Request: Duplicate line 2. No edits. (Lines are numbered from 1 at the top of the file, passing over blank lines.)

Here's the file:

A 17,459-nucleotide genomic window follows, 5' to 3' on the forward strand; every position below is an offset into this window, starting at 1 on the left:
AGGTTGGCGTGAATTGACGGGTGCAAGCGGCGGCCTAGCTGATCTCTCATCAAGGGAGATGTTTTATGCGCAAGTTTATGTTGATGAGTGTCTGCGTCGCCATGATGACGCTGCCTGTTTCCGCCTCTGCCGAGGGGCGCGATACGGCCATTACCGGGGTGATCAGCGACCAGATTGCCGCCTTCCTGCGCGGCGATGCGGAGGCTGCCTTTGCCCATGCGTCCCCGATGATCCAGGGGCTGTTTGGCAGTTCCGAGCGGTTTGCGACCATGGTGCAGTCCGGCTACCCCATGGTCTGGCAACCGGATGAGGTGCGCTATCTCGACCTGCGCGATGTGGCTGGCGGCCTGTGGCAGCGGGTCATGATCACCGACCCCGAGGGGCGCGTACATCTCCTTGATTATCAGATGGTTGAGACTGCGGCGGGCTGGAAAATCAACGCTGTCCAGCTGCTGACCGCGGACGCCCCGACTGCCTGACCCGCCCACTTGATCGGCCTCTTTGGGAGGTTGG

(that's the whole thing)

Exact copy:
AGGTTGGCGTGAATTGACGGGTGCAAGCGGCGGCCTAGCTGATCTCTCATCAAGGGAGATGTTTTATGCGCAAGTTTATGTTGATGAGTGTCTGCGTCGCCATGATGACGCTGCCTGTTTCCGCCTCTGCCGAGGGGCGCGATACGGCCATTACCGGGGTGATCAGCGACCAGATTGCCGCCTTCCTGCGCGGCGATGCGGAGGCTGCCTTTGCCCATGCGTCCCCGATGATCCAGGGGCTGTTTGGCAGTTCCGAGCGGTTTGCGACCATGGTGCAGTCCGGCTACCCCATGGTCTGGCAACCGGATGAGGTGCGCTATCTCGACCTGCGCGATGTGGCTGGCGGCCTGTGGCAGCGGGTCATGATCACCGACCCCGAGGGGCGCGTACATCTCCTTGATTATCAGATGGTTGAGACTGCGGCGGGCTGGAAAATCAACGCTGTCCAGCTGCTGACCGCGGACGCCCCGACTGCCTGACCCGCCCACTTGATCGGCCTCTTTGGGAGGTTGG